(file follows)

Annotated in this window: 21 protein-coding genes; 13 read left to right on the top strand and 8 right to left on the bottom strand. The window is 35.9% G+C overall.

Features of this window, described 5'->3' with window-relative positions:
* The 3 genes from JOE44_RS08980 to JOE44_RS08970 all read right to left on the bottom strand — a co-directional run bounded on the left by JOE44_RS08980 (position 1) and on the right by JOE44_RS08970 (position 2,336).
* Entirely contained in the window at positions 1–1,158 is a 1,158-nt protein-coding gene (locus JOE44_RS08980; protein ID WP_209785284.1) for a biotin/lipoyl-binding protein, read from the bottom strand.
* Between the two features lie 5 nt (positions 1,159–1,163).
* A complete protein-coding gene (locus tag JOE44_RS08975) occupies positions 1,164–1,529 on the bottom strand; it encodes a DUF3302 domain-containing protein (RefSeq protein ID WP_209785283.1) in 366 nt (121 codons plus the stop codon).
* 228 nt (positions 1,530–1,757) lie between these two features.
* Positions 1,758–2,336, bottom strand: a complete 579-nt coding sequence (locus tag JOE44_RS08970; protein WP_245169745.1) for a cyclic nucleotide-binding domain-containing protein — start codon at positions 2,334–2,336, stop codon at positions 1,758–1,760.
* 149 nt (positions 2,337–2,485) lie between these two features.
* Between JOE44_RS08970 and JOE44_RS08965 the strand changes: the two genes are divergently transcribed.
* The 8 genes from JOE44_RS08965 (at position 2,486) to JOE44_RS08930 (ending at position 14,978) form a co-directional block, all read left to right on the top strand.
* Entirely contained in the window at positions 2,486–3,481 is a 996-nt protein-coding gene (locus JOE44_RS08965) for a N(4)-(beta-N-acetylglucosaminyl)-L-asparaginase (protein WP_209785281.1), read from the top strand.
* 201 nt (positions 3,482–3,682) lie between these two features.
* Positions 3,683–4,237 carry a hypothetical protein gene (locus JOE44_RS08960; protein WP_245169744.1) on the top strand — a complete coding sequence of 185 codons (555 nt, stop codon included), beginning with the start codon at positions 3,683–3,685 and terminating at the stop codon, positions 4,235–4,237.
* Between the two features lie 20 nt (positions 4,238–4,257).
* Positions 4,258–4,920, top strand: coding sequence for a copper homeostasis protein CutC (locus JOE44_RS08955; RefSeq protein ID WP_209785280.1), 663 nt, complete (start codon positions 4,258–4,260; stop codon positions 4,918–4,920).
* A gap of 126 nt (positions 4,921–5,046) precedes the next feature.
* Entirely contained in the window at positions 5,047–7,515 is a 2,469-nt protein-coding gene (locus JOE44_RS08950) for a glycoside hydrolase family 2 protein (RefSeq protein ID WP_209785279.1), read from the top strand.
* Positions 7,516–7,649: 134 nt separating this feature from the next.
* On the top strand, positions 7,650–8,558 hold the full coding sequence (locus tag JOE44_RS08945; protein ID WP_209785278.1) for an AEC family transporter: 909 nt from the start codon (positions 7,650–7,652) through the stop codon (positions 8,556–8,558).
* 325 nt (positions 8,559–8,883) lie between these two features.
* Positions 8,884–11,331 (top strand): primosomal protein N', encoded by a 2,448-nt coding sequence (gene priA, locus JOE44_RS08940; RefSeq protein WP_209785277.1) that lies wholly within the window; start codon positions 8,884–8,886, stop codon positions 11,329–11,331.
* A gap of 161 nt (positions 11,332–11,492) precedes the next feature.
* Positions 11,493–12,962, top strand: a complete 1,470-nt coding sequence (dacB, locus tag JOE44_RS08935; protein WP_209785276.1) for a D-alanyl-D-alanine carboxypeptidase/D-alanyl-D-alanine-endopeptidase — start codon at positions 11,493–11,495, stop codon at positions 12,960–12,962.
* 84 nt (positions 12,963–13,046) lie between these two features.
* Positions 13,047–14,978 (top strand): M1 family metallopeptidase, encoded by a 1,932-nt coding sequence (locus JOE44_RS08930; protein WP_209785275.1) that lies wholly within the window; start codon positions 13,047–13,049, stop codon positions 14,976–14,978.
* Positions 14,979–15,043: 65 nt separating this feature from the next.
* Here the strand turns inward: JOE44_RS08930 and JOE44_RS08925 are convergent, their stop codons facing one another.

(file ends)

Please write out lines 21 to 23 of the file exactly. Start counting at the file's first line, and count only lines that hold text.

* 325 nt (positions 8,559–8,883) lie between these two features.
* Positions 8,884–11,331 (top strand): primosomal protein N', encoded by a 2,448-nt coding sequence (gene priA, locus JOE44_RS08940; RefSeq protein WP_209785277.1) that lies wholly within the window; start codon positions 8,884–8,886, stop codon positions 11,329–11,331.
* A gap of 161 nt (positions 11,332–11,492) precedes the next feature.